Why Your Email Is Not Secure
Email has become a primary means of communication for many people. We often dash off a quick message without considering security risks. It's cheaper and faster than 'snail mail', but is it more secure?
What happens to your email when you click "Send" ? It's important that you have some understanding because you'll probably be surprised.
How does Snail Mail work?
A slang term for the United States Postal service is "Snail Mail". Referring to (mostly) harmless mollusks doesn't imply that your letters will get slimy or be delivered to you in tiny shells. Snails are perceived as slow-moving creatures; the US mail is slow-moving compared to electronic mail.The term is not intended to be complementary.
Drop a letter in a mailbox. It magically appears at the recipient's mailbox a day or two later, hopefully. Betwixt and between, who knows? Knowing who handled it or where it traveled is problematic. The stamp cancellation may give some clue, but any other intermediate stops cannot be determined. Careful examination of the envelope usually tells us that the package wasn't tampered with, but we can never be completely sure. Perhaps a bored clerk in Poughkeepsie steamed it open for lunch hour entertainment. Perhaps it passed through numerous automated sorting machines, never to be touched by human hands until a trusted mail carrier dropped it in your mail slot. We simply don't know.
How does electonic mail work?
Electronic cannot be steamed open by unscrupulous intermediaries, but technology presents another set of opportunities. Compose an email, click send, and a few seconds later your message arrives on the other side of the world. How'd it get there?
Your message moves across the world in the form of electrons. Electrons move at the speed of light. For example, the sun is 92 million miles away; its light reaches us in 9 minutes. Theoretically your email could travel around the world (25,000 miles) and back to you in .15 seconds. As fast as email appears to be, our experience tells us that transmitting a message usually take at least a few seconds. What are those electrons doing with their 'down time'?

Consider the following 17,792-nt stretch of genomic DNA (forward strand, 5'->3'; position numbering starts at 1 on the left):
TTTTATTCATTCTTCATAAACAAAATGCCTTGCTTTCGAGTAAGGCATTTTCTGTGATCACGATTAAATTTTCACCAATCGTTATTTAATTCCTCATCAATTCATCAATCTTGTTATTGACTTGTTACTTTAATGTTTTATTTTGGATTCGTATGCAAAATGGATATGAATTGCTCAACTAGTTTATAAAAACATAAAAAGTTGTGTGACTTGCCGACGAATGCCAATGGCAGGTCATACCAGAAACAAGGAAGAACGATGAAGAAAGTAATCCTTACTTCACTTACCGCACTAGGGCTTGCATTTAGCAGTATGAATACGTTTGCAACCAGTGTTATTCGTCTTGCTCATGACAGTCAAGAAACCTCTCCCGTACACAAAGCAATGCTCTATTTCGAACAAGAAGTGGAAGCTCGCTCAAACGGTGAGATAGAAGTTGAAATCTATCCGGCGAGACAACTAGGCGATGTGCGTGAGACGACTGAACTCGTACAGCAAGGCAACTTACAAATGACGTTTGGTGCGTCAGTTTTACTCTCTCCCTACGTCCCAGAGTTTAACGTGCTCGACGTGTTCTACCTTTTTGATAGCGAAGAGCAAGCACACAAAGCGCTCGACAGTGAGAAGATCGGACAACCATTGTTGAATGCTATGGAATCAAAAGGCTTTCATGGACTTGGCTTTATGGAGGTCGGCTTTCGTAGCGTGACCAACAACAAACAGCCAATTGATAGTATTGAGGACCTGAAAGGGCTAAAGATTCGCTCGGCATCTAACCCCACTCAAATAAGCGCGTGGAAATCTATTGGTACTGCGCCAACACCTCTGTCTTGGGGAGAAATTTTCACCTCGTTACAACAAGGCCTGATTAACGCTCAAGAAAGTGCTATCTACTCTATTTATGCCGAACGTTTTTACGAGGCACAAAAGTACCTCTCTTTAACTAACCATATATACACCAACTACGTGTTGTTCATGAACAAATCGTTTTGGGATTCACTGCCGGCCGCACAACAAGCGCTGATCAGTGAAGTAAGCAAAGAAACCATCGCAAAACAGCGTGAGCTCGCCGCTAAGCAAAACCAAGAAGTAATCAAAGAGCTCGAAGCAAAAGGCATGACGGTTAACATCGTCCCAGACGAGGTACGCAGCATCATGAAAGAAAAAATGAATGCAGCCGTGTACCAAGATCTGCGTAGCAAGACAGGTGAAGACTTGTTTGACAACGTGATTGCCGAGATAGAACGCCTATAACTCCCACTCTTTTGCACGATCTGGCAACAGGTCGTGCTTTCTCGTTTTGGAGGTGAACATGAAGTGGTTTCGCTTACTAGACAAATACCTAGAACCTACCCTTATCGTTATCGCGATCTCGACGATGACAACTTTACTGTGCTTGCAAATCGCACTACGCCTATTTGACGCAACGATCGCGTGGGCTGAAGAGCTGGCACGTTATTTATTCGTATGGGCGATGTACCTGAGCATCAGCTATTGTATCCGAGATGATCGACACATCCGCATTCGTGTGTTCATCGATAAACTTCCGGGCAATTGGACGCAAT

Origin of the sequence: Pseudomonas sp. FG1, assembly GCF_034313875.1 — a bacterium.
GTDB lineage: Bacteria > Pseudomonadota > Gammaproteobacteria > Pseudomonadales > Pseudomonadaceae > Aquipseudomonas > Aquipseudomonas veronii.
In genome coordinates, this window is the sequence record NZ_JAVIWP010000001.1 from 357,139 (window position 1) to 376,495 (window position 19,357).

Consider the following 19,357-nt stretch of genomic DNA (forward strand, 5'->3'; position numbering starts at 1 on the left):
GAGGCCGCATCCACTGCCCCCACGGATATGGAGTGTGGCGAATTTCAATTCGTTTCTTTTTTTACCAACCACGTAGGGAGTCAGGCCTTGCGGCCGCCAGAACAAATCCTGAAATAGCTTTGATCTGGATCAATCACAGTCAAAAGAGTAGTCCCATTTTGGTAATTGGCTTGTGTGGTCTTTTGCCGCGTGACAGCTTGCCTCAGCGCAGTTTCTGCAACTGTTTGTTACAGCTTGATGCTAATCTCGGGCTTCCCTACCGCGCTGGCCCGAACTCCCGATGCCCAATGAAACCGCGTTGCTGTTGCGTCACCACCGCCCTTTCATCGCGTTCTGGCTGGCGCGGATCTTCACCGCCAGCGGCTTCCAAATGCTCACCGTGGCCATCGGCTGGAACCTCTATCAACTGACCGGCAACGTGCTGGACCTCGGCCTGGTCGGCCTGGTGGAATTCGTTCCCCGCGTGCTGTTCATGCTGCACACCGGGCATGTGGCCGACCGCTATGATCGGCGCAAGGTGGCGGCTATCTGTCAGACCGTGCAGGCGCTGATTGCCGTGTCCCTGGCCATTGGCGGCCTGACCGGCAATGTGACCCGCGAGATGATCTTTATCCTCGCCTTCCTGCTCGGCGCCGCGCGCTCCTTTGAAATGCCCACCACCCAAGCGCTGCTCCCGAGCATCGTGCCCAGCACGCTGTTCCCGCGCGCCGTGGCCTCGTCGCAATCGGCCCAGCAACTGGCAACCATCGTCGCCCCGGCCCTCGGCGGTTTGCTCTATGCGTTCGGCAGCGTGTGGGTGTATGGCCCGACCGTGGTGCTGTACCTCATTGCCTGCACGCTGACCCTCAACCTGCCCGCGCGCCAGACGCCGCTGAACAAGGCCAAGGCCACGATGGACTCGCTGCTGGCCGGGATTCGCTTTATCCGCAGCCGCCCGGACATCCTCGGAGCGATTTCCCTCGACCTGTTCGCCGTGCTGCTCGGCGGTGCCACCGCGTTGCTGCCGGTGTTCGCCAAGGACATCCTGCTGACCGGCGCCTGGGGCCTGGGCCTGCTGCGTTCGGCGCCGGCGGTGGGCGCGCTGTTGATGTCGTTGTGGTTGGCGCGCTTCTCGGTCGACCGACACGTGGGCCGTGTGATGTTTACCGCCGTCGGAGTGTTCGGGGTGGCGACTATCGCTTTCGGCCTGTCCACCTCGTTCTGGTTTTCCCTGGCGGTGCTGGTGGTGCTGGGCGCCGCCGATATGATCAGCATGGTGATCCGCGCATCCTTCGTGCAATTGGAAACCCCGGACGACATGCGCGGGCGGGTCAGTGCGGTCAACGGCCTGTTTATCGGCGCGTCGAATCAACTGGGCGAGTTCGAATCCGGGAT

Your email hops around
You compose a birthday greeting for dear old Aunt Mabel and click send: your email electrons move through multiple computers on their way to Aunt Mabel's inbox. Each computer is referred to as a hop. The process of determining a reasonable sequence of hops is called routing. Routing is not trivial; every hop wastes time and consumes space in the Internet pipeline. Ideally, a direct route from your hard drive to Aunt Mabel's hard drive would be available, but that hasn't yet been invented. Instead, you depend on the kindness of numerous intermediate servers to relay your kind words across the Internet. Even if Aunt Mabel is living in your spare bedroom, sending her an email requires multiple hops through remote Internet servers. You could always buy her a Hallmark card and deliver it personally.
What happens at each hop?
Each hop makes a copy of your message. The copy may persist for a few microseconds or it may live on for eternity. You have no control. It may be backed up onto a tape drive. Rest assured that most email servers have no interest whatsoever in Aunt Mabel's birthday card. Generally, a computer acting as a relay will save your message long enough to be sure that it arrived safely at the next relay point, then delete it.
On the other hand, a relaying computer may be scanning every email that passes through. Innocent best wishes to Aunt Mabel could be scanned for words,phrases, recipients, or attachments. You have no guarantee of privacy whatsoever.
Consider your client
A client software program is the tool that lets you create and edit email. The client then passes your message to a server software program that begins the routing process. Email users generally fall into two categories; those that use a local client and those that use a web based client. Popular local clients are Thunderbird, Outlook, and Outlook Express. Popular web-based email clients are Gmail (Google), Yahoo Mail, and Hotmail. Local clients live on the computer sitting in front of you; copies of your mail reside on your hard drive. Web-based clients store virtually no information on your local computer. All your transactions exist on a computer somewhere in cyberspace (these days referred to as 'the cloud').
Which client is more secure? That depends on who you trust. An enterprising hacker may be capable of guessing your Gmail password, so from that perspective your local computer may seem more secure. On the other hand, a nasty virus may provide a hacker in Yugoslavia with the keys to your local kingdom; your entire email history could be downloaded without your knowledge. It's also extremely unlikely that Google servers will all crash at the same time. Sometimes it's safer to trust the cloud with your data, but each one of us must make that decision.
Electronic mail as employed by most users is not at all secure. Messages pass through different servers before arriving at final destinations. Text and attachments can be read or scanned without the consent of either party.
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